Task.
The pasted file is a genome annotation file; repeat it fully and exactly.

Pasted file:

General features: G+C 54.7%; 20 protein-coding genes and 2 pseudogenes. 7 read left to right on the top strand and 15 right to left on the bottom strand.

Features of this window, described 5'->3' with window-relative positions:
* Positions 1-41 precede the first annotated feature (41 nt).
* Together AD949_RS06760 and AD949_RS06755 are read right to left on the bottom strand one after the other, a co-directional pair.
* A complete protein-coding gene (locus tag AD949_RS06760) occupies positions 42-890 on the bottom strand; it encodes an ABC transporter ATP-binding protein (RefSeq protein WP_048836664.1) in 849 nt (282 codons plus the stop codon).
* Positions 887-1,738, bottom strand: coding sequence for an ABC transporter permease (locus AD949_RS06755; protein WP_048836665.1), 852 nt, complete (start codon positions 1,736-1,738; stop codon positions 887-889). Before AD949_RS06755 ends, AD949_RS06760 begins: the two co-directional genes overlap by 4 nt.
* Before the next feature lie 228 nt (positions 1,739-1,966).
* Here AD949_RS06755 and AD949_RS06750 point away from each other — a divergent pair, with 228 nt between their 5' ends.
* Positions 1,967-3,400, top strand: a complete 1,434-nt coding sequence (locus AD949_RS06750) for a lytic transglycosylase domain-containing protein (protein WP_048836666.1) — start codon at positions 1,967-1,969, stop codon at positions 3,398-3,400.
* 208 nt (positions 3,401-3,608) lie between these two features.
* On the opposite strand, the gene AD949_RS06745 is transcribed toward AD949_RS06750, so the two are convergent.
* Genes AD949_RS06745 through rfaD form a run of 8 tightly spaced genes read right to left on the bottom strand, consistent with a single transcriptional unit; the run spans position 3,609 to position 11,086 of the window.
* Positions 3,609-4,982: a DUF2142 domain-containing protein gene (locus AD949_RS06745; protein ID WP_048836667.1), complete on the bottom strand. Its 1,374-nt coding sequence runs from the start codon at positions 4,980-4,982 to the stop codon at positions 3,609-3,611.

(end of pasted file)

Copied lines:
General features: G+C 54.7%; 20 protein-coding genes and 2 pseudogenes. 7 read left to right on the top strand and 15 right to left on the bottom strand.

Features of this window, described 5'->3' with window-relative positions:
* Positions 1-41 precede the first annotated feature (41 nt).
* Together AD949_RS06760 and AD949_RS06755 are read right to left on the bottom strand one after the other, a co-directional pair.
* A complete protein-coding gene (locus tag AD949_RS06760) occupies positions 42-890 on the bottom strand; it encodes an ABC transporter ATP-binding protein (RefSeq protein WP_048836664.1) in 849 nt (282 codons plus the stop codon).
* Positions 887-1,738, bottom strand: coding sequence for an ABC transporter permease (locus AD949_RS06755; protein WP_048836665.1), 852 nt, complete (start codon positions 1,736-1,738; stop codon positions 887-889). Before AD949_RS06755 ends, AD949_RS06760 begins: the two co-directional genes overlap by 4 nt.
* Before the next feature lie 228 nt (positions 1,739-1,966).
* Here AD949_RS06755 and AD949_RS06750 point away from each other — a divergent pair, with 228 nt between their 5' ends.
* Positions 1,967-3,400, top strand: a complete 1,434-nt coding sequence (locus AD949_RS06750) for a lytic transglycosylase domain-containing protein (protein WP_048836666.1) — start codon at positions 1,967-1,969, stop codon at positions 3,398-3,400.
* 208 nt (positions 3,401-3,608) lie between these two features.
* On the opposite strand, the gene AD949_RS06745 is transcribed toward AD949_RS06750, so the two are convergent.
* Genes AD949_RS06745 through rfaD form a run of 8 tightly spaced genes read right to left on the bottom strand, consistent with a single transcriptional unit; the run spans position 3,609 to position 11,086 of the window.
* Positions 3,609-4,982: a DUF2142 domain-containing protein gene (locus AD949_RS06745; protein ID WP_048836667.1), complete on the bottom strand. Its 1,374-nt coding sequence runs from the start codon at positions 4,980-4,982 to the stop codon at positions 3,609-3,611.